Words And Their Uses, Past And Present; A Study Of The English Language

Paperback | October 12, 2012

byRichard Grant White

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This historic book may have numerous typos and missing text. Purchasers can usually download a free scanned copy of the original book (without typos) from the publisher. Not indexed. Not illustrated. 1872 edition. Excerpt: ...ultima ratio), language must needs be abandoned to the popular caprice of the moment, and we must admit that, in speech, whatever is, at any time, in any place, among whatever speakers, is right. The phrase presidential campaign is a blatant Americanism, and is a good example of what has been well styled " that inflamed newspaper English which some people describe as being eloquence." Is it not time that we had done with this nauseous talk about campaigns, and standard-bearers, and glorious victories, and all the bloated army-bumming bombast which is so rife for the six months preceding an election? To read almost any one of our political papers during a canvass is enough to make one sick and sorry. The calling a canvass a campaign is not defensible as a use of metaphor, because, first, no metaphor is called for, and last, this one is entirely out of keeping. We could do our political talking much better in simple English. One of the great needs of the day, in regard to language, is the purging it of the prurient and pretentious metaphors which have broken out all over it, and the getting plain people to say plain things in a plain way. An election has no manner of likeness to a campaign or a battle. It is not even a contest in which the stronger and more dexterous party is the winner: it is a mere comparison, a counting, in which the bare fact that one party is the more numerous puts it in power, if it will only come up and be-counted; to insure which, a certain time is spent by each party in belittling and reviling the candidates of its opponents, and in magnifying and lauding its own; and this is the canvass, at the likening-of which to a campaign every honest soldier might reasonably take offence. The loss of an election is sure to be...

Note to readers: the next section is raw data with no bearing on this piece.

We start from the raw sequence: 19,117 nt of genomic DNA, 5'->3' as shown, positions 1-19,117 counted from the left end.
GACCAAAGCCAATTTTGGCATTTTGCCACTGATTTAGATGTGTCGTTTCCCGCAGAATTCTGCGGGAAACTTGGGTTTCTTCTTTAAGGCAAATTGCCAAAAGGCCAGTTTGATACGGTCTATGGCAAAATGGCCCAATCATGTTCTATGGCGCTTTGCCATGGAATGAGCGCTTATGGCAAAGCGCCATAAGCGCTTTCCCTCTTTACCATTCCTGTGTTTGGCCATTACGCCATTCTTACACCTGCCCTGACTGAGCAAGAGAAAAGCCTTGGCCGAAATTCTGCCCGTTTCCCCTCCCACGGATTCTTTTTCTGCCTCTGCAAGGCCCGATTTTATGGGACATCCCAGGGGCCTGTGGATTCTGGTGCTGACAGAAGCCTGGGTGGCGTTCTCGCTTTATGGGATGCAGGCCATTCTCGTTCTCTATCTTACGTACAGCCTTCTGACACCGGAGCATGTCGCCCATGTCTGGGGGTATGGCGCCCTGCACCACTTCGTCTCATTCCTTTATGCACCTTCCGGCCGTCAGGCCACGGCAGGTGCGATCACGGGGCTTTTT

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This historic book may have numerous typos and missing text. Purchasers can usually download a free scanned copy of the original book (without typos) from the publisher. Not indexed. Not illustrated. 1872 edition. Excerpt: ...ultima ratio), language must needs be abandoned to the popular caprice of the moment, and we must admit that, i...

Format:PaperbackDimensions:114 pages, 9.69 × 7.44 × 0.24 inPublished:October 12, 2012Publisher:General Books LLCLanguage:English

The following ISBNs are associated with this title:

ISBN - 10:0217909582

ISBN - 13:9780217909587

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